At vero eos et accusamus et iusto odio dignissimos ducimus qui blanditiis praesentium voluptatum deleniti atque corrupti quos dolores et quas molestias excepturi sint occaecati cupiditate non provident, similique sunt in culpa qui officia deserunt mollitia animi, id est laborum et dolorum fuga. Et harum quidem rerum facilis est et expedita distinctio. Nam libero tempore, cum soluta nobis est eligendi optio cumque nihil impedit quo minus id quod maxime placeat facere possimus, omnis voluptas assumenda est, omnis dolor repellendus. Itaque earum rerum hic tenetur a sapiente delectus, ut aut reiciendis voluptatibus maiores alias consequatur aut perferendis doloribus asperiores repellat.
This problem has not been solved yet. Anyway most computer scientists believe they are not equal.
It is not. Did you mean the NP problem for algorithms such as GA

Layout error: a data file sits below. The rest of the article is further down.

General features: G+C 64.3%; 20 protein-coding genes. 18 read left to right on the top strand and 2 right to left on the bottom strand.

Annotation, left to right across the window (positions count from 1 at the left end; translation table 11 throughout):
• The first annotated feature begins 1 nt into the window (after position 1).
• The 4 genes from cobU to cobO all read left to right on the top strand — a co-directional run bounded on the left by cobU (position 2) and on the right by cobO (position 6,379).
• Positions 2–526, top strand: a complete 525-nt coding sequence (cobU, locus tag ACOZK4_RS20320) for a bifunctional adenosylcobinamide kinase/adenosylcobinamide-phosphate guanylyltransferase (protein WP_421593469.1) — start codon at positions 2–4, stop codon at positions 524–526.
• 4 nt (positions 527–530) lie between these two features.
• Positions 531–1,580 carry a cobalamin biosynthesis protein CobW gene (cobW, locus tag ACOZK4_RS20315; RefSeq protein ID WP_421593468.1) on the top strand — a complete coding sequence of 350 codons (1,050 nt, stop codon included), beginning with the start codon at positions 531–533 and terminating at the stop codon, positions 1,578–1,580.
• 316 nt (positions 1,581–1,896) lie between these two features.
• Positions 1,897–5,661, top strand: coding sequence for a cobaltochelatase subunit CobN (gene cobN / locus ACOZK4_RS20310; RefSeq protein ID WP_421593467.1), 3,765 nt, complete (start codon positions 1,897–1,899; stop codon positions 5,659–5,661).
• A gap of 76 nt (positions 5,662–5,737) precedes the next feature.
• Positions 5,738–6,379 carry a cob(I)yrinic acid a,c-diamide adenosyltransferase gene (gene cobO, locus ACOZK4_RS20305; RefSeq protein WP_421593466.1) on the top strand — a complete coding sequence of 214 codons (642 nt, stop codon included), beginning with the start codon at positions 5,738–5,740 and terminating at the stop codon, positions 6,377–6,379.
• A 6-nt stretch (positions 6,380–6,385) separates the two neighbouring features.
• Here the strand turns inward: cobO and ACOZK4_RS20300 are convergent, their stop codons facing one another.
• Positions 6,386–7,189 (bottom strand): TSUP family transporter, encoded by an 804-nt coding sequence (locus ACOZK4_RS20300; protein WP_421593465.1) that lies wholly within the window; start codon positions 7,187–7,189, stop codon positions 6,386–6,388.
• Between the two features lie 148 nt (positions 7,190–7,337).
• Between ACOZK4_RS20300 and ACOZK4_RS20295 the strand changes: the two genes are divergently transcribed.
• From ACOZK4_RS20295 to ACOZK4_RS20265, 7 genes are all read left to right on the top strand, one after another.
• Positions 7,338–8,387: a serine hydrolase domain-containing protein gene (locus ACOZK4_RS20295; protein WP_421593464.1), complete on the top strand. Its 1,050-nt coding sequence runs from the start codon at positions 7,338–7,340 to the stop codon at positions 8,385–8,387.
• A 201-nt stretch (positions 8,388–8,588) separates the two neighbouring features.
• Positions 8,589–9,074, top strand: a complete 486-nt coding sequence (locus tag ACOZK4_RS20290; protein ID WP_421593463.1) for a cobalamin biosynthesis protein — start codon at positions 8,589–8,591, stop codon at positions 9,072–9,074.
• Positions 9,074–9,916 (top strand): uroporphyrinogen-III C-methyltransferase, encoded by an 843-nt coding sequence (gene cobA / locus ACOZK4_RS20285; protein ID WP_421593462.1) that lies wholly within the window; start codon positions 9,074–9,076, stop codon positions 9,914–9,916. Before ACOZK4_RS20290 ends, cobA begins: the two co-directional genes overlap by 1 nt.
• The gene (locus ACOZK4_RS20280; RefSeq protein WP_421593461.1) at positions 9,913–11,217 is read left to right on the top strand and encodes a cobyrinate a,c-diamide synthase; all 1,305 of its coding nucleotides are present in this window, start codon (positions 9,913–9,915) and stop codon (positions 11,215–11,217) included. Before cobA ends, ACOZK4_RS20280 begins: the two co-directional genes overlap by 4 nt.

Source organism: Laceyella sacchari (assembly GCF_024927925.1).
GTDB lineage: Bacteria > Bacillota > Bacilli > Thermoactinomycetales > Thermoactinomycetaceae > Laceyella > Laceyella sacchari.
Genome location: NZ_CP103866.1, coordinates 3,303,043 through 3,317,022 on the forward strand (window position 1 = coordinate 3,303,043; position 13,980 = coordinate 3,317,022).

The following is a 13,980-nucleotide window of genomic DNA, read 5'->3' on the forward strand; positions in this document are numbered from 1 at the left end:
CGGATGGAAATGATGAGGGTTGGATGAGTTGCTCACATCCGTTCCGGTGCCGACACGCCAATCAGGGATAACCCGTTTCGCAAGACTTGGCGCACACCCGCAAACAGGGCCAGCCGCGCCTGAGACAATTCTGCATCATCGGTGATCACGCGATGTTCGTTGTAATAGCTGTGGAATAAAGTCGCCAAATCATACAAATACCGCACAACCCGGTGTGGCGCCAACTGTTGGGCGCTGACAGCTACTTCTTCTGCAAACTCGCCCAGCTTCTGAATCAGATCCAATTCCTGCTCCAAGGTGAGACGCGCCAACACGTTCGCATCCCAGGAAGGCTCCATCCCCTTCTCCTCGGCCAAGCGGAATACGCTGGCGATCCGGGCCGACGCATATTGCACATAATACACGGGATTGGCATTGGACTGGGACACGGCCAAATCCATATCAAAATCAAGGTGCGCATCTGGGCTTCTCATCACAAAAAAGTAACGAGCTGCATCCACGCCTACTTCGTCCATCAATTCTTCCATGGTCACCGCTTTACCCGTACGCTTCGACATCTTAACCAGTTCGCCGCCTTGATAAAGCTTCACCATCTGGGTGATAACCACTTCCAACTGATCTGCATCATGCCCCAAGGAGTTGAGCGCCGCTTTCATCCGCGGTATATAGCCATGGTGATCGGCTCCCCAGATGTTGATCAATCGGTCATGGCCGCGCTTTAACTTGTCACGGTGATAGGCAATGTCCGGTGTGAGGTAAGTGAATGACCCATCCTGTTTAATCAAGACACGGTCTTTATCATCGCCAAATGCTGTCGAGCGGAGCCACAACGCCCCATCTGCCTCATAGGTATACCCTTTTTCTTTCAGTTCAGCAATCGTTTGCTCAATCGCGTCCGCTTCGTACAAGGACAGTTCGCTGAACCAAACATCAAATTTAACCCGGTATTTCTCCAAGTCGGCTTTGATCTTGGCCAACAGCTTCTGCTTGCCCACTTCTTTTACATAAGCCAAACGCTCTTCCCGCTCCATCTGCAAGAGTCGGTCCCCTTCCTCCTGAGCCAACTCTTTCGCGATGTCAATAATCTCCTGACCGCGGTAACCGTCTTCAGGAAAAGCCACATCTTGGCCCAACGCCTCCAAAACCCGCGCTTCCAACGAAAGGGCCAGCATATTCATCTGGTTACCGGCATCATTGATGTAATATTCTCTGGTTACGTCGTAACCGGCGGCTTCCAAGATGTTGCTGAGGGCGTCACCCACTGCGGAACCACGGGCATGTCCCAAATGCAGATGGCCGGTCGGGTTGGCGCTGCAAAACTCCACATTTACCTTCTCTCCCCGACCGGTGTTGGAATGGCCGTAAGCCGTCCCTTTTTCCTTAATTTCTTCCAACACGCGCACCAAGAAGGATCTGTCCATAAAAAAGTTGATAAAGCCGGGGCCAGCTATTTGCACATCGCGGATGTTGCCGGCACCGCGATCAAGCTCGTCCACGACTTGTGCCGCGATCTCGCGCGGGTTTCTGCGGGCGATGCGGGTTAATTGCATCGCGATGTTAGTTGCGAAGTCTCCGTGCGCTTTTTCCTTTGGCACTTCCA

lol really dude?
really, dudes! i know this is a subjective answer, but I was curious if anyone had their own opinion. "In a 2002 poll of 100 researchers, 61 believed the answer to be no, 9 believed the answer is yes, and 22 were unsure; 8 believed the question may be independent of the currently accepted axioms and so impossible to prove or disprove."
I'll have to do some research, I'm fairly certain the scope of this problem is well beyond me xD
am not an expert in the field, but i think the answer its no. the key is in the np-complete problems, but its hard to believe someone found an algorithm that runs in polinomial for SAT for example
This is one of the great unresolved questions in theoretical computer science, and stands up there with the Riemann hypothesis and similar challenges as a mathematical challenge so profound that no one knows the best way to approach it yet. People's "subjective" opinions on the matter are of historical and social interest only. It may be (though it is unlikely) that the question of whether P=NP is independent of the currently accepted axioms of set theory (ZF), and thus there is no way to prove or disprove it within that framework. But as a proposition about computations it is still either true or false.